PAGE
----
Bucket Gardening 101

For almost as long as I can remember, I’ve always had a garden.  I think it’s something that’s been passed down from my grandparents, to my parents, to me.  We grew zucchini, always tomatoes, sometimes beans, radishes, beets, eggplant, peppers.  And roses; my mom grows the most beautiful roses.

When I moved out the first time, it was for an internship….at a botanical garden.  Besides working in a garden during the day, I shared a garden space with some of the other interns and we grew cantaloupe, squash, and herbs.

When I moved out the second time, my roommates and I grew a garden again: tomatoes, lettuce, spinach, beans, peas, and carrots.

I think the only time I haven’t had a garden was during the year and a half I spent in Argentina…but even then, towards the end of that time I had acquired a houseplant which is it’s own special kind of gardening.

With so many gardens in my past, I knew that I had to grow a garden again this year.  But I also knew that this year would have to be different.  Living in an apartment with no available yard to dig up was going to require a different approach.  And so my bucket garden was born.  When I want to be fancy I call it my “patio salad garden”, but I don’t feel fancy too often, so I’ll just call it how it is: gardening in buckets.

I know in theory it should work, but since I’ve never gardened this way before, I invite you to share this adventure with me.  I’ll keep you updated about it’s progress and any tips or tricks I learn along the way.  First things first, though, so that means I’ll show you how I got started.

Gardening in buckets:

1- You’ll need some buckets.  I’m using 5 gallon buckets.  You could use nice fancy containers, but since these were free (and I like free things), this is what I’ll be growing my garden in this year.


2- Whatever kind of container you choose, you’ll need to make sure it has a way to drain.  My fella helped me with this part by drilling some holes through the bottom.


3- Besides the holes, having rocks, or a large-chunk bark layer at the bottom will also help with drainage and keep the soil from getting too compact.


4- Speaking of soil…whatever you do, DO NOT use dirt you just dig up from somewhere.  This will not work well in a container, and no matter how much drainage you provide it will get compacted.  What you’ll want to use instead isn’t actually soil at all, but “soil-less media”.   It will give structural support for the roots, provide some nutrients, and provide a nice balance of water-holding capacity and aeration.  (Note: Because I had a gift card to IFA, I bought my grow mix there, but I think you could find success with just about any kind.  Just make sure it doesn’t have too much bark in it, and whatever you do, don’t use dirt you’ve dug up.)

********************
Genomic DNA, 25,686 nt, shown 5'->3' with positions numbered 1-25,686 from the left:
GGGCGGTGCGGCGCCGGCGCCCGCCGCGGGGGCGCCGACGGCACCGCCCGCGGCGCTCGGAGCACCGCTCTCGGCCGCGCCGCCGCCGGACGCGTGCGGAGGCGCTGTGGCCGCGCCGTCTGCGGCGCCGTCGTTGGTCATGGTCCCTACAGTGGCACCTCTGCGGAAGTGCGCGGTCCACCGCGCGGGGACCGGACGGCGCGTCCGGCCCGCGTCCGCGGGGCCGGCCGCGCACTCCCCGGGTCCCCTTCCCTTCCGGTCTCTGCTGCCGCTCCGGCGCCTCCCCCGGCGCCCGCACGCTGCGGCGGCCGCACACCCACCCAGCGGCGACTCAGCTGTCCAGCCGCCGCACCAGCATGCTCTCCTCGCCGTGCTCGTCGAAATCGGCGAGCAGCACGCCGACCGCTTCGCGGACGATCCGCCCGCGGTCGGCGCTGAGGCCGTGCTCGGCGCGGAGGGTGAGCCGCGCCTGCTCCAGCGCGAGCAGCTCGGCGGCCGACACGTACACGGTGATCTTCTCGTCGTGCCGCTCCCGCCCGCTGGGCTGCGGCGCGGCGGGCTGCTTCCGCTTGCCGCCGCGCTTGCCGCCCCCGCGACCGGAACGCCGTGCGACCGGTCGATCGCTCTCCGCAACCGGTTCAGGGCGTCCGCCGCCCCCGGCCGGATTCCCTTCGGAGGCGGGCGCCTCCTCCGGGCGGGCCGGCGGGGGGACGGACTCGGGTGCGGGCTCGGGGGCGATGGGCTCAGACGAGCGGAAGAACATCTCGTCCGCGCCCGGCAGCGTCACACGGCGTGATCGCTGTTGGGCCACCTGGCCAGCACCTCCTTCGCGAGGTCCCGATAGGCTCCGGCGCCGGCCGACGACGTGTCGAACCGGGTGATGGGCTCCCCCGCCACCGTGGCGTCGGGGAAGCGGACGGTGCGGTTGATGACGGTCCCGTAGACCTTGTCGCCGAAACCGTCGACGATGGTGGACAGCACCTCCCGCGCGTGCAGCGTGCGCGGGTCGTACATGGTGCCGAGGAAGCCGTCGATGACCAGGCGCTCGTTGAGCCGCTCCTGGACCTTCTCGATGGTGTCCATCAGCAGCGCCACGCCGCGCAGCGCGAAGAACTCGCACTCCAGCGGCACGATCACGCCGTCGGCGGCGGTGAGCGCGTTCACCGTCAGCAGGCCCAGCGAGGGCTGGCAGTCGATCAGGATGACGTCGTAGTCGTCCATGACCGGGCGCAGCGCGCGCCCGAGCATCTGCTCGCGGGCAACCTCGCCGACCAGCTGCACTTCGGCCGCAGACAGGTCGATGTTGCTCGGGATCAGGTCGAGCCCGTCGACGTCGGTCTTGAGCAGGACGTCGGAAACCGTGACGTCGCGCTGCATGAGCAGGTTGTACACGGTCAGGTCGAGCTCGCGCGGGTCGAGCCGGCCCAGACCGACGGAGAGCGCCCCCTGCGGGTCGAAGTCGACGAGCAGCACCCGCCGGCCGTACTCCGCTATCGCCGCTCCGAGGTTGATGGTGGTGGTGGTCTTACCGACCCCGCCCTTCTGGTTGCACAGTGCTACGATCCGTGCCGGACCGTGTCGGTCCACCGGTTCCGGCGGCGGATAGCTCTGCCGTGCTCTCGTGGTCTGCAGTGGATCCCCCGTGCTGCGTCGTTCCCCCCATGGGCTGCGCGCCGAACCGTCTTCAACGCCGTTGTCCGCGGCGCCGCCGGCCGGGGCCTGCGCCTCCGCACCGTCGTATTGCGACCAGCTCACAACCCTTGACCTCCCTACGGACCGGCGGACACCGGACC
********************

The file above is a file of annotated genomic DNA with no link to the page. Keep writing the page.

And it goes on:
5- Plant away!  I decided that I wanted this to be a “salad garden”, so I planted one bucket with lettuce, one with spinach, and one with radishes.  All of these species like the cooler temperatures, so I’m fine with planting them outdoors in March.  Later on, when the temps are more consistently warm I’ll plant another bucket with a tomato and another with a bell pepper.



6- Don’t forget to water.  You’ll need to water in the seeds when you plant, but you’ll also need to keep watering them throughout the growing season.  Because they are in buckets, they’ll dry out quicker than if you were growing in the earth, so keep an eye on them daily.


  1. I am SO tempted to try this. I love gardening too, and really want a garden. But all of our flower beds are in shade. However, our patio is in full sun almost all day long and this sounds like a great way to go. Can’t wait to see how yours turn out.

    • Heather

      May 14, 2015 at 7:53 pm

      I think you should try it, Sharon! And then let me know how it works out for you! So far, my plants are just really slow growers…but the important thing is that they do keep growing!

  2. I always sow my radish with my leaf lettuce
    Radishes repel bugs

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